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Mark Mahaney, Polar Night

Every now and then I'm revisiting some of the photography books and other items on my shelves here. This time it’s . . .


Fron cover of Worktown People by the photographer Humphrey Spender


Mark Mahaney spends most of his time, like me, working as an editorial and commercial photographer with family commitments that limit the time he has for personal projects. That rings a bell. His first book, Polar Night, is also his first personal project. It’s an amazing way to start: a book edited by the great Bryan Schutmaat and sold out almost immediately. My copy is a signed second edition. I had a look at his website to see what kind of work he usually does and it shows him to be a great photographer with a wide range of skills and really communicative images. I think this is something that commercial and editorial work can give you which filters into your personal work too. It’s never an easy balance to achieve but he pulls it off really well, reminding me a little of Nadav Kander, another photographer that combines his commercial and personal projects seamlessly.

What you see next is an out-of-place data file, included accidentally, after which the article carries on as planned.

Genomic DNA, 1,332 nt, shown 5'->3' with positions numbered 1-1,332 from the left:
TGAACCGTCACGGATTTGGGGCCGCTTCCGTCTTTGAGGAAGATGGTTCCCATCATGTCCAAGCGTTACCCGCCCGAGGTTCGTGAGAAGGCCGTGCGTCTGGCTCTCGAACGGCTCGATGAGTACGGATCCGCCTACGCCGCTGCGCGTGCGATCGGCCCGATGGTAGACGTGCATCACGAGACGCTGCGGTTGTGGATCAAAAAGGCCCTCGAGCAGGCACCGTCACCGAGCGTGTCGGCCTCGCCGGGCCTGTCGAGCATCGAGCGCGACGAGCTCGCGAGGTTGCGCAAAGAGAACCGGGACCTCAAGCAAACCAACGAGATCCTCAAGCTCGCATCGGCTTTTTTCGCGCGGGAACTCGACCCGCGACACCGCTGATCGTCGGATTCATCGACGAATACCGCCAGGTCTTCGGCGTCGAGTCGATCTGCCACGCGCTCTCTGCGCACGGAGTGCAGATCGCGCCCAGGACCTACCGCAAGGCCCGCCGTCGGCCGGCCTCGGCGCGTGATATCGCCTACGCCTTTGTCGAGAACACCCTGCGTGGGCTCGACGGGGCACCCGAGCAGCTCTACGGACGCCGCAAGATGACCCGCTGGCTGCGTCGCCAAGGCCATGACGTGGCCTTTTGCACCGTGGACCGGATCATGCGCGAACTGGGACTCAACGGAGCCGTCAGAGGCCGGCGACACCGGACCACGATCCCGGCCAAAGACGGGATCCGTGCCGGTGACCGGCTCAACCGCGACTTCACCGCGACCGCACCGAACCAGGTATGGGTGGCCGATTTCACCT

Polar Night is a sumptuous book, from its dark blue soft cover with white stitching, simple title and no mention of the photographer (he comes across in interviews as a modest kind of guy). Inside are large, beautifully printed photographs. There are only 26 images in the series, a mixture of colour and black and white, tightly edited by Mr Schutmaat. The location is Utqiagvik in Alaska, a small town situated 500km above the arctic circle which every year endures 2 months of darkness, the polar night of the title. The inhabitants go into hibernation mode, as Mahoney says, and what he imagined would be a series of portraits, interiors and landscapes around the town became almost entirely shot outside involving little contact with the locals. 


The images are beautiful and disturbing at the same time. ‘Darkness brings darkness’. It is a series that talks of survival in an inhospitable landscape, a theme played on by the menacing presence of dogs throughout the book and the single portrait of a sportsman towards the end. There is an implicit nod towards climate change and impending disaster for those, like this particular community, on the front line. Perhaps even a glimpse of what’s to come as that front line moves towards us. 














Polar Night by Mark Mahaney. Published by Trespasser, 2019, 2021.


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